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Google Cloud to offer up to $100K in support for early-stage startups

After focusing on growing its enterprise customer base for the past few years, Google Cloud is returning to its roots and stepping up its engagement with startups.
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Written by Stephanie Condon, Senior Staff Writer on

After focusing on growing its enterprise customer base for the past few years, Google Cloud is returning to its roots and stepping up its engagement with startups. On Thursday, the company announced that it will be offering significant financial support -- up to $100,000 each year -- for early-stage startups in the Google for Startups Cloud Program

Additionally, the cloud business is aligning the two-year program with Google for Startups to ensure startup customers get a consistent experience across all of Google as they seek access to Google mentors, products, programs and best practices. All early-stage companies in the Google for Startups Cloud Program will also now have access to a dedicated Google Cloud point of contact during their two years in the program.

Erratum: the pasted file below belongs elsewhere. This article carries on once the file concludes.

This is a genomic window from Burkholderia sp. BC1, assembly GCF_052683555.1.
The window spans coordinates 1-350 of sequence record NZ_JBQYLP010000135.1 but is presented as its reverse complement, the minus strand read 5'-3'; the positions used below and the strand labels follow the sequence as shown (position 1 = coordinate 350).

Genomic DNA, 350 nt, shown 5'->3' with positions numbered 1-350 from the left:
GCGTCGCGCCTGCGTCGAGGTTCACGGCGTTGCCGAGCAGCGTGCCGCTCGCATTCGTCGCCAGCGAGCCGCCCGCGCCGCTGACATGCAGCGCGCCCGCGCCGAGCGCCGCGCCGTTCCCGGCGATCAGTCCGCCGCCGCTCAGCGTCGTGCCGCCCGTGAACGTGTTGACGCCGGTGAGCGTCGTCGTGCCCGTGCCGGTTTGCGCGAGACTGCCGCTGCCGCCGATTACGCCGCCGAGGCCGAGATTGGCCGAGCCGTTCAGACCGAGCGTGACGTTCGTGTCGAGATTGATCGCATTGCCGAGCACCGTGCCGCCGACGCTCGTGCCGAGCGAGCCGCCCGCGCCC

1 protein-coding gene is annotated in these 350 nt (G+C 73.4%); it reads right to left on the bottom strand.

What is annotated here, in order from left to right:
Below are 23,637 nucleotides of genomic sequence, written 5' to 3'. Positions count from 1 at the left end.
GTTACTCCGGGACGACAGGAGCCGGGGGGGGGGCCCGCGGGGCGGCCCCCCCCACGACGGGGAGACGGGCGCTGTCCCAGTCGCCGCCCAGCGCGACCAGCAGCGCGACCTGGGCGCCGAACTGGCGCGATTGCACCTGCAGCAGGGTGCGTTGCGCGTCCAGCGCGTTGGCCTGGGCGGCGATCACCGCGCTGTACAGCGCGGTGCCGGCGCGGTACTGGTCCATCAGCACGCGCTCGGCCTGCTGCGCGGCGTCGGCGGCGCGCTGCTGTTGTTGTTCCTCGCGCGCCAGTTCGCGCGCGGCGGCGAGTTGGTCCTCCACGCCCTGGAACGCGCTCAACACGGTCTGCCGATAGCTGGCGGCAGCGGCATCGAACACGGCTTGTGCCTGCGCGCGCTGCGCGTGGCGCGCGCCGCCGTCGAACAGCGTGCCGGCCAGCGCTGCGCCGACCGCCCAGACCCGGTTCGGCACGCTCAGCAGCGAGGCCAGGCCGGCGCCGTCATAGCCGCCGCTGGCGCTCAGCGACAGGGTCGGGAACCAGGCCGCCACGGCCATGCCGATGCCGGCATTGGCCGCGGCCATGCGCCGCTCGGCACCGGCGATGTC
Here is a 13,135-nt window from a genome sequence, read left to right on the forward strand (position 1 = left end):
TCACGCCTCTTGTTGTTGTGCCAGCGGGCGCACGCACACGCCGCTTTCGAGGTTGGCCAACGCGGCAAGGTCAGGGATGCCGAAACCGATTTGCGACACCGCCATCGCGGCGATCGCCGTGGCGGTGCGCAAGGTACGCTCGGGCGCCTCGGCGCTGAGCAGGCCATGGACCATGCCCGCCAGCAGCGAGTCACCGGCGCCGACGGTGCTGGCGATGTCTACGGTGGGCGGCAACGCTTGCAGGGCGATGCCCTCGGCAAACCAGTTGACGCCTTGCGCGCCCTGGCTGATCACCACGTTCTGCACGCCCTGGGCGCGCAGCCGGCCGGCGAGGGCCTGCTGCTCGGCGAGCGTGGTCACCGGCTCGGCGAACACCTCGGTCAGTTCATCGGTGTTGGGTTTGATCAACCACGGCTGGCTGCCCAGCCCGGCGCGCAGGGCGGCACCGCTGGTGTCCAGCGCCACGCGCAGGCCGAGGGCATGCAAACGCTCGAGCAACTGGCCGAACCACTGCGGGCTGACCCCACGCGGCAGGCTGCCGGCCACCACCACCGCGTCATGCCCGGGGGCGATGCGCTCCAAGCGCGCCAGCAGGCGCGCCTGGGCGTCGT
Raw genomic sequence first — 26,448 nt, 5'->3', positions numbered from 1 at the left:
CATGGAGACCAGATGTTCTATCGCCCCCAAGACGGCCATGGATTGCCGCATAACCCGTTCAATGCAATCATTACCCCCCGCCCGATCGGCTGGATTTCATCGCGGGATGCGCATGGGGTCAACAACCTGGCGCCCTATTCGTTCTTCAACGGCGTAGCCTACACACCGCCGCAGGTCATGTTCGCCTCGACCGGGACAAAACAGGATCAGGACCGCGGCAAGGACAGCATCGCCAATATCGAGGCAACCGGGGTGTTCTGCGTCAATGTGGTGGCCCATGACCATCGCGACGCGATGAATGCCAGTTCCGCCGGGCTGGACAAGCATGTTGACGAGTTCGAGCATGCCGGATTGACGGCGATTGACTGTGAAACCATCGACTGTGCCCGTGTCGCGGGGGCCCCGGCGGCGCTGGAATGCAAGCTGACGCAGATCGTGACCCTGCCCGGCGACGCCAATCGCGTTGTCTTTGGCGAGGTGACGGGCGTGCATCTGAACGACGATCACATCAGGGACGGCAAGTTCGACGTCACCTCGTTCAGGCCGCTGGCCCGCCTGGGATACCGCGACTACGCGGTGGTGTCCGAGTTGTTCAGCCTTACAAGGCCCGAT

"Startups have always been an incredibly important part of our customer base, and they continue to be so," Ryan Kiskis, director of Google Cloud's Startup Ecosystem, told ZDNet. "These customers grow incredibly quickly. We have customers who join our program and, months later, are at the scale of usage of our enterprise customers. They're going to be our next generation of enterprises."

When Thomas Kurian took the helm as CEO of Google Cloud in 2019, he stepped up the company's emphasis on the enterprise. Now, Kiskis said his team is working closely with Kurian to make sure they "clearly communicate and demonstrate our commitment to the startup ecosystem."

The new startup support will cover the first year of Google Cloud usage for early-stage companies through Series A rounds, up to $100,000. In their second year of the program, startups will have 20% of their Google Cloud usage costs covered, up to an additional $100,000 in credits.

The funding covers all Google Cloud products and services and should be more than enough to cover all of a startup's cloud costs for those two years, Kiskis said. 

"We want to make sure they're focusing on building and delivering what they need," he said.

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